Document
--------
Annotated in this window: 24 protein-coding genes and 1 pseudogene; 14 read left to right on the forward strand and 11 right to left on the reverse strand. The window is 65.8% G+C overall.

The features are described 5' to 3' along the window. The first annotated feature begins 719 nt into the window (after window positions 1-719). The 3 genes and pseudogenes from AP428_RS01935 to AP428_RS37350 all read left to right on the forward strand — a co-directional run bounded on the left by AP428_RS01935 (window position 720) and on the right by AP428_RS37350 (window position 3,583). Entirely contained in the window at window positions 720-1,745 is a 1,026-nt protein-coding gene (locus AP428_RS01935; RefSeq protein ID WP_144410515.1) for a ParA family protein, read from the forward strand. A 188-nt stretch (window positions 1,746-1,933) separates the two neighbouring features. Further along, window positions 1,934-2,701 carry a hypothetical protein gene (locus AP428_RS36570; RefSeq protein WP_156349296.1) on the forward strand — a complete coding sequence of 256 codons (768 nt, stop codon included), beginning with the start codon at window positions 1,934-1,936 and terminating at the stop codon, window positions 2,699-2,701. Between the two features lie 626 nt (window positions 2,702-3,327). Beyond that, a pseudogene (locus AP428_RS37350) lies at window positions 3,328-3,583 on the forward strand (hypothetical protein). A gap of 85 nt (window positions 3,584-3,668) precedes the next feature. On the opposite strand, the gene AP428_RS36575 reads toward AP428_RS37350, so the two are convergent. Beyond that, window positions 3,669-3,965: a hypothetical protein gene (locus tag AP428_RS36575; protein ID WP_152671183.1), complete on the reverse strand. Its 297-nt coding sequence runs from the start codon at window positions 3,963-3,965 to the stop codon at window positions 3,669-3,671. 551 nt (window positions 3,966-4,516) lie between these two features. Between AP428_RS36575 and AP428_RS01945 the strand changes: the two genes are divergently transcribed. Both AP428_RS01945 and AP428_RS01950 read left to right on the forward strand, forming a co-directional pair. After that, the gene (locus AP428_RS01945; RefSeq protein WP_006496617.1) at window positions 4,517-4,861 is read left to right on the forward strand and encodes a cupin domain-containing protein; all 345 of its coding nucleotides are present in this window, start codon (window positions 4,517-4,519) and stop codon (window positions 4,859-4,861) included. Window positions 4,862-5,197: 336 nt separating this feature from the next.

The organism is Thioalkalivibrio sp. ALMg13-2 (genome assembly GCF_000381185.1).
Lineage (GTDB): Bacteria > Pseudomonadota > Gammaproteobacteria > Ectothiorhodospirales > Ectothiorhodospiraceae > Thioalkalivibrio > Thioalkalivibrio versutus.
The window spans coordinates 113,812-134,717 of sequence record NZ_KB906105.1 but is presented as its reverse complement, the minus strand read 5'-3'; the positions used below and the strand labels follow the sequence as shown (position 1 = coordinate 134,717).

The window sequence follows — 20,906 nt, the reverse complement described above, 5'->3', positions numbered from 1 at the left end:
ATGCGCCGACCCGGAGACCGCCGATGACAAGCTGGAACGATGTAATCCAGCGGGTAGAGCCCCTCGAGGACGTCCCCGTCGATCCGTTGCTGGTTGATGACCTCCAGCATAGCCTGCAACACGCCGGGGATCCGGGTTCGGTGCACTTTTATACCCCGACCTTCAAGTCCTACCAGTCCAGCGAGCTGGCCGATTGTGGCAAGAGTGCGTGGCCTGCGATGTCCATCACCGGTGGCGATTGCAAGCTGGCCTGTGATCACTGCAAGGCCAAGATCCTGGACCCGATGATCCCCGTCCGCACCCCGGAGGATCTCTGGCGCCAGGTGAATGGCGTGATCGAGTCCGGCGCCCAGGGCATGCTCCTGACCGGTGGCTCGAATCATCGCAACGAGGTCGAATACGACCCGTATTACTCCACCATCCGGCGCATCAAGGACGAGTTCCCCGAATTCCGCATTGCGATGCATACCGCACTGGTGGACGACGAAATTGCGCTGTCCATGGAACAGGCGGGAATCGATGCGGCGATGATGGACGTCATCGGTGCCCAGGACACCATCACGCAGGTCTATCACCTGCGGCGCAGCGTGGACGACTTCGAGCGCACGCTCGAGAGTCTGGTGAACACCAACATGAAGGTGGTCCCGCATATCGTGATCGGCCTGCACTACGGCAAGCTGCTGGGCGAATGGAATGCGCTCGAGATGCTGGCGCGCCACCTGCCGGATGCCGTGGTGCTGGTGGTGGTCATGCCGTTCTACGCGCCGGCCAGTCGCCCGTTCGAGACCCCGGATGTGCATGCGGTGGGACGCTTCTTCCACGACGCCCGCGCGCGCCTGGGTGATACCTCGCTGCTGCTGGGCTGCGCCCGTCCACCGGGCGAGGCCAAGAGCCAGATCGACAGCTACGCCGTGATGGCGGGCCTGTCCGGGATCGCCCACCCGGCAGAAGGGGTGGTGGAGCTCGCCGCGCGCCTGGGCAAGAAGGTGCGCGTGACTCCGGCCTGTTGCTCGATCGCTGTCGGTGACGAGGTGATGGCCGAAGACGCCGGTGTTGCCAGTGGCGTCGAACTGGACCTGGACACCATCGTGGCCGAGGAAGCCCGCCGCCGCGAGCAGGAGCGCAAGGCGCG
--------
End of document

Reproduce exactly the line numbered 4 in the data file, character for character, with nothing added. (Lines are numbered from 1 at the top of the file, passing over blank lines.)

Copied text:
Lineage (GTDB): Bacteria > Pseudomonadota > Gammaproteobacteria > Ectothiorhodospirales > Ectothiorhodospiraceae > Thioalkalivibrio > Thioalkalivibrio versutus.